I have written many times in the past several years about possible rules changes to the VA Aid and Attendance pension program, which provides additional income to aging veterans and their spouses who need long term care. Well, those changes are finally here and with almost no warning. The new rules only announced late last month become effective October 18, 2018 so for some there may be an opportunity to act quickly in the next 10 days to preserve eligibility under the old rules. Let’s go over the highlights.
The change that will have the biggest impact is the imposition of a 3 year look back period. Similar to Medicaid (which has a 5 year look back) the VA will now look back 3 years from the date of the application for benefits. Any transfers for less than fair value will be subject to a penalty or period of ineligibility for benefits, again, similar to Medicaid. The penalty will be calculated by taking the amount transferred and divide by the maximum pension for Aid and Attendance, currently $2169. This divisor is much lower than Medicaid’s number which will result in a greater penalty for the same amount transferred, however, the penalty caps at 5 years.
The second significant change is that the net worth limit is now tied to Medicaid’s Community Spouse Resource Allowance of $123,600. This means to achieve eligibility one must have no more than $123,600 in net worth, however, the VA counts income as part of net worth. Monthly income is multiplied by 12 and then added to the assets to determine net worth.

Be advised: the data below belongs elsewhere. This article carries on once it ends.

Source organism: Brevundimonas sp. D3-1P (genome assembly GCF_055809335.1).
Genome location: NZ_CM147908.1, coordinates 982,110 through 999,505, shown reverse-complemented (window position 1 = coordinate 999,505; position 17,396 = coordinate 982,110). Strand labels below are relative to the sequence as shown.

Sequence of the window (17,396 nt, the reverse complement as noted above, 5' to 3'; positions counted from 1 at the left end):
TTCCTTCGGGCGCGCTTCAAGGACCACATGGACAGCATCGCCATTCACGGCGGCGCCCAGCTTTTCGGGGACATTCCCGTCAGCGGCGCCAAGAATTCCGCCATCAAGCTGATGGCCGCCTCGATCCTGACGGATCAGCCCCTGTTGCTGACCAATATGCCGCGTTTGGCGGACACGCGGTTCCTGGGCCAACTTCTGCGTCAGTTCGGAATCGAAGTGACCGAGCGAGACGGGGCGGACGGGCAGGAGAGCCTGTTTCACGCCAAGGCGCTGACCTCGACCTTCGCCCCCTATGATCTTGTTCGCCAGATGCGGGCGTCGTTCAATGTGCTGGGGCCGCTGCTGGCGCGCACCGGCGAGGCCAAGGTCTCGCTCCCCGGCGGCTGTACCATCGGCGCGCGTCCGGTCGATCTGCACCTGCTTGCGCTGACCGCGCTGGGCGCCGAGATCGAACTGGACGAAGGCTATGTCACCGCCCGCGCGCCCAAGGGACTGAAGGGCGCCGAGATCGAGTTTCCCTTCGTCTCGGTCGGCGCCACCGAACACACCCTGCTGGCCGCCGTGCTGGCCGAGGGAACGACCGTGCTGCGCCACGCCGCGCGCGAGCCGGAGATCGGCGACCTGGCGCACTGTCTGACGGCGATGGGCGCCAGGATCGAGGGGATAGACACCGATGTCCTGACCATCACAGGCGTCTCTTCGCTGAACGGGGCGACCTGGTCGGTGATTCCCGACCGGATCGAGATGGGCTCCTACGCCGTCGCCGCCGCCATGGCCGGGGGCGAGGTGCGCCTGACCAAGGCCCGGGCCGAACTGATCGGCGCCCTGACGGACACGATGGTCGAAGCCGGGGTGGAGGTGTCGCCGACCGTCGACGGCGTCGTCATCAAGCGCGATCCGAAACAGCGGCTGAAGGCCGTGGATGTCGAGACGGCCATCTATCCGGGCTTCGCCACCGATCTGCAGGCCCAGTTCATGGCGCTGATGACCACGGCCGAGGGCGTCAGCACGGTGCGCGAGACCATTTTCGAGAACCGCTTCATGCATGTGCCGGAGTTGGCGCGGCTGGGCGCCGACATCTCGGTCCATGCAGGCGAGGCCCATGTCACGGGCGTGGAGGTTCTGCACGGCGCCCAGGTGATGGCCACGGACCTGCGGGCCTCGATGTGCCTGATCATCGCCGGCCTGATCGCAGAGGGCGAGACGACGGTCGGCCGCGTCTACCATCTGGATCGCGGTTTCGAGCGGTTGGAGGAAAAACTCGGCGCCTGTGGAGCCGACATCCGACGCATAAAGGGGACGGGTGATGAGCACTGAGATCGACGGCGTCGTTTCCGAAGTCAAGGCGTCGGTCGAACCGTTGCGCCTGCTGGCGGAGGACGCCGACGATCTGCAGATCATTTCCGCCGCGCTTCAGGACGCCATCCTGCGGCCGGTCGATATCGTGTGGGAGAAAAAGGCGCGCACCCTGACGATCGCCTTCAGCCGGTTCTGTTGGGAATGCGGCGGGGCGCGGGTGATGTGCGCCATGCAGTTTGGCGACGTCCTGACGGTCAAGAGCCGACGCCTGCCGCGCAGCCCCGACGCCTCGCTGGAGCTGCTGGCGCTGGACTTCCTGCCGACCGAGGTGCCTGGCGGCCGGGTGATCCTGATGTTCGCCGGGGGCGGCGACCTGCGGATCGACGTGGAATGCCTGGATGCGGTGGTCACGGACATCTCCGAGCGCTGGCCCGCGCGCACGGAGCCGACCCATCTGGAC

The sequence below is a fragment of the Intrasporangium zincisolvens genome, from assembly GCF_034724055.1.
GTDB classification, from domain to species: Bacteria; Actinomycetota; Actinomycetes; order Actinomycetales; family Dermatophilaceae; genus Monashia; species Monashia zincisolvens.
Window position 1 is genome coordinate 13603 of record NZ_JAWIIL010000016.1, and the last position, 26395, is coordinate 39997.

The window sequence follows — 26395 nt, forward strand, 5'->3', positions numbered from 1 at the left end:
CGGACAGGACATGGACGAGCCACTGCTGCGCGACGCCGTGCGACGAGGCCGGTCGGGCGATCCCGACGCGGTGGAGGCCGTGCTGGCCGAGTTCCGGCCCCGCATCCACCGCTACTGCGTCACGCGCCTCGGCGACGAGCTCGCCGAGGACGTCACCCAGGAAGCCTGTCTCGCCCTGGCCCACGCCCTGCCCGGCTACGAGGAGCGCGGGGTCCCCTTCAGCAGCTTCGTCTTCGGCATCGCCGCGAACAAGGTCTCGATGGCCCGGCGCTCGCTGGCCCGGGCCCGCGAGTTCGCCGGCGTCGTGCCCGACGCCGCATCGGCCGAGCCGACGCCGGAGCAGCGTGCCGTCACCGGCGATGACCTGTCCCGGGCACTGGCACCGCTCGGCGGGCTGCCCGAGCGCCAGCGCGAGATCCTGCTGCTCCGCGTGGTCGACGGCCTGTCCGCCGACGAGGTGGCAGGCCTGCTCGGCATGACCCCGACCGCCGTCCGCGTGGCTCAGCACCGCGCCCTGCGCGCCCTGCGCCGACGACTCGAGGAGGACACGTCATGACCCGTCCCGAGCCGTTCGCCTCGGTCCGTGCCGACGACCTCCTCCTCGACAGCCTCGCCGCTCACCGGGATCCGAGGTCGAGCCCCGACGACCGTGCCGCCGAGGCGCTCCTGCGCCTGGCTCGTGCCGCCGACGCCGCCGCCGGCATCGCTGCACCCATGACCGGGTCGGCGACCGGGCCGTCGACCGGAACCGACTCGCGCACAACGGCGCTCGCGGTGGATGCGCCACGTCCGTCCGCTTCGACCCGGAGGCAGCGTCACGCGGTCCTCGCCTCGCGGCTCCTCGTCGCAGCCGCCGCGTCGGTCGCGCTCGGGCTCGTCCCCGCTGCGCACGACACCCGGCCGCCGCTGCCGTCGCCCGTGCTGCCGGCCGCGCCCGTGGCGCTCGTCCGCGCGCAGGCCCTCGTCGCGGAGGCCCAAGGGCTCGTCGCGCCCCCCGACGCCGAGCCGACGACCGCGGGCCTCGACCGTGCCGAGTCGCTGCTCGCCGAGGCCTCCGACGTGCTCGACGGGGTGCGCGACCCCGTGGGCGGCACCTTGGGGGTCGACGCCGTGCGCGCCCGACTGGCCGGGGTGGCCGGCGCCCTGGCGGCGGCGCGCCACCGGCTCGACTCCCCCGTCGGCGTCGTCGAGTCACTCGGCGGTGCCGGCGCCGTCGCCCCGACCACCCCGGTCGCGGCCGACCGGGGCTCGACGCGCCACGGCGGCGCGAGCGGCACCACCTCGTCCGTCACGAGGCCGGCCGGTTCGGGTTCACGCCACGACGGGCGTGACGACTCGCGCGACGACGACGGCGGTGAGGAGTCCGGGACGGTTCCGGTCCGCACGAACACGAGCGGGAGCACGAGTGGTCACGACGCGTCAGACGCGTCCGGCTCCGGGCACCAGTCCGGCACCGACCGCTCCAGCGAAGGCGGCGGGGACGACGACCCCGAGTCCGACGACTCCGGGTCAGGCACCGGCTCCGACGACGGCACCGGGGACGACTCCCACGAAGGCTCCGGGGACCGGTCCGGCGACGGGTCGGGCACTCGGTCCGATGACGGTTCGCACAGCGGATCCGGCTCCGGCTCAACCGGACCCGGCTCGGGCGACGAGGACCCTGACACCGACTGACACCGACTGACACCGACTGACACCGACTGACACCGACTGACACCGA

Just like Medicaid, a primary residence is excluded from net worth, however, with important differences. Only the primary residence and 2 acres is excluded from net worth. Although this will not impact most New Jersey residents, if you have a home on more than 2 acres the additional acreage will be counted towards net worth unless it can be shown to be unmarketable.
There are other rules changes relating to what counts as a deductible medical expense but the important immediate take away is that any wartime veteran or spouse of a wartime veteran with a net worth in excess of $123,600 who needs long term care must act now to be able to immediately qualify for a VA pension and avoid the look back and penalty.
Next week I’ll discuss what the long term impact of these changes is expected to be and what planning for long term care will look like on 10/18/18 and beyond.